There is zero doubt the U.S. House of Representatives will pass the same $2.2 trillion coronavirus stimulus legislation that the Senate unanimously approved late on the night of March 25. Speaker Nancy Pelosi is addressing any heartburn over the package in her own caucus by talking up a subsequent stimulus measure that can take care of Democratic priorities left out of the Senate deal.
If she can quell any dissent, Pelosi would prefer to pass the Senate bill by a unanimous consent motion, but already one Republican member, right-wing gadfly Thomas Massie of Kentucky, has expressed opposition based on anachronistic deficit-hawk grounds. So Plan B is to hold a voice vote that would not require anything like a quorum so long as the speaker concludes the “ayes have it.” The Hill reports the safety precautions:
In a notice sent to lawmakers on Thursday, members were provided with safety protocols, which include a requirement for all members to use hand sanitizer before entering the chamber and a restriction on members being on the floor during debate unless they are scheduled to speak.
“In order to accommodate the session of the House of Representatives on Friday, March 27, 2020, the following guidelines have been developed in consultation with the Office of the Attending Physician (OAP) and House Leadership,” they wrote.
“Members should use extreme care and deliberation when making the determination to travel to Washington, D.C. The OAP continues to recommend teleworking for all Congressional offices. In all cases, Members and staff must maintain 6-foot social distance spacing as much as practicable when in the offices or the Capitol.”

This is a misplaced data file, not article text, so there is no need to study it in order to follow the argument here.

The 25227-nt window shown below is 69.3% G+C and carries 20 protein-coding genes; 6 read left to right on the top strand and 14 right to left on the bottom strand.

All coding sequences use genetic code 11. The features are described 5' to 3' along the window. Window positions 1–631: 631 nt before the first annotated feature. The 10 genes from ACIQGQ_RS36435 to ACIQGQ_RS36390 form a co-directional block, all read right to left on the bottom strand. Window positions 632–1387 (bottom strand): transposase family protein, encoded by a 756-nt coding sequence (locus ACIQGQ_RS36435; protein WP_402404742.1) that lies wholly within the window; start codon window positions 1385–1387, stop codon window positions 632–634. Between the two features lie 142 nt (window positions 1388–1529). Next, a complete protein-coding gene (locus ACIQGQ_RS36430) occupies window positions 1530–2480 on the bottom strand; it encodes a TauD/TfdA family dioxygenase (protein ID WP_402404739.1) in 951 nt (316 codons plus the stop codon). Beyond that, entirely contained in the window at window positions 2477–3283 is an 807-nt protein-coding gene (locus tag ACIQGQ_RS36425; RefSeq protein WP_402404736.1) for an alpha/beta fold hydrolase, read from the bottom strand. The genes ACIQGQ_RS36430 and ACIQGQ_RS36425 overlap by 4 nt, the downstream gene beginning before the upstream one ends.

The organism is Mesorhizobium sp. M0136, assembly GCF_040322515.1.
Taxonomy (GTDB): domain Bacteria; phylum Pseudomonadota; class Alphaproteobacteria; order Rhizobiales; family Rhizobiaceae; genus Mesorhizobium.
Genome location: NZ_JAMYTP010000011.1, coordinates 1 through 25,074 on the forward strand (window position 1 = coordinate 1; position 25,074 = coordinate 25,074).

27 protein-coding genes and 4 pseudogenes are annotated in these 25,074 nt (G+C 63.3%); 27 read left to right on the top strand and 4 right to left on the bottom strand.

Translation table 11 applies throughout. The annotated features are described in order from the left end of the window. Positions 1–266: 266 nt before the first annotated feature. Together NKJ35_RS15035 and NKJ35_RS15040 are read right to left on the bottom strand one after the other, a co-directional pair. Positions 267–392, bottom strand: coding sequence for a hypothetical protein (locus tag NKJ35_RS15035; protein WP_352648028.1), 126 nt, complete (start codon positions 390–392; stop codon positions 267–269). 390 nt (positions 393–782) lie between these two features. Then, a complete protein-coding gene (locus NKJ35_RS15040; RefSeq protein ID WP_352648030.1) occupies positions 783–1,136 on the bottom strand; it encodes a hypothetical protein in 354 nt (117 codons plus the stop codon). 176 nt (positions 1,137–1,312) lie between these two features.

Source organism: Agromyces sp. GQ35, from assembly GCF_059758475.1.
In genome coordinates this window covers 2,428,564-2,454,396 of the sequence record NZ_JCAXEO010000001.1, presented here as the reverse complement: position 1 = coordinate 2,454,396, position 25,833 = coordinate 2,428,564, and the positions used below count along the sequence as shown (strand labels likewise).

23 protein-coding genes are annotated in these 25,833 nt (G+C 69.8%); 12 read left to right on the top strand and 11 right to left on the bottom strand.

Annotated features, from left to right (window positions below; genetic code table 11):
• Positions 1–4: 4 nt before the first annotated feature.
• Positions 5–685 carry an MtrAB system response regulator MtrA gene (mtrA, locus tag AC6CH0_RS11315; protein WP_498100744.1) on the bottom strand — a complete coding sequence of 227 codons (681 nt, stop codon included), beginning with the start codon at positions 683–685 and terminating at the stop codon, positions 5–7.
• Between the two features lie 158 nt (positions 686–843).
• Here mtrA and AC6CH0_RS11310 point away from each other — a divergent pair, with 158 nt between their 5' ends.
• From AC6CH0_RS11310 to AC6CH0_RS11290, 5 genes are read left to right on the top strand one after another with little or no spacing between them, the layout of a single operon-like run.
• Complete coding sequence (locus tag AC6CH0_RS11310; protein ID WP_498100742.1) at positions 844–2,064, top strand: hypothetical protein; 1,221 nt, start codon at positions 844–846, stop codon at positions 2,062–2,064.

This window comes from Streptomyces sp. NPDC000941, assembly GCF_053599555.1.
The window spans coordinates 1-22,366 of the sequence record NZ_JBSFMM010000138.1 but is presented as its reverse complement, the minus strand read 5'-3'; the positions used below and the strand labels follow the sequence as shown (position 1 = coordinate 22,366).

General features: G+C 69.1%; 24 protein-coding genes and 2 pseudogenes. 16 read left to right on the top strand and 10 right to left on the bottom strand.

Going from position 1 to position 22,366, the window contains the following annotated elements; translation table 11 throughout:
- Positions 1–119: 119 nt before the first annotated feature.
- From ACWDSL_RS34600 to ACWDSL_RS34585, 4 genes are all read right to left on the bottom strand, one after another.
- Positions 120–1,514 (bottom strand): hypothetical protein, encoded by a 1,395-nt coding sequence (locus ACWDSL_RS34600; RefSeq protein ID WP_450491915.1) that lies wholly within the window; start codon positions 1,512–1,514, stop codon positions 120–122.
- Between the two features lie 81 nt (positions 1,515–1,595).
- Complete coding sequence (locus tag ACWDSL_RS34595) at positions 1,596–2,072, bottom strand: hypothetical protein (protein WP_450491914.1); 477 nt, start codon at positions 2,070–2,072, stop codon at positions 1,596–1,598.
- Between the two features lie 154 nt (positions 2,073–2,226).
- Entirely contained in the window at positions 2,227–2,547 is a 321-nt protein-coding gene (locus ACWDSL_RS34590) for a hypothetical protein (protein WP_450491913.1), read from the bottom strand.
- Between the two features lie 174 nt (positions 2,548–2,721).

The really tricky contingency would be a member demanding a roll-call vote after the voice vote is completed, which Massie has threatened to do on grounds that enacting a bill of this size and scope without a House quorum would somehow be unconstitutional. Plan C is to bring in members in groups of 30 to vote, though the bigger problem is getting half the House to travel to Washington; it might delay the vote until later in the weekend. Perhaps Republicans will convince Massie (or any other potential obstructionist) that it won’t look good to hold up assistance to hard-pressed Americans after GOP senators railed at Democrats for holding up a Senate vote while their demands were being negotiated. In any event, after the vote is held Congress will shut down like so many going concerns, with no certain date of return.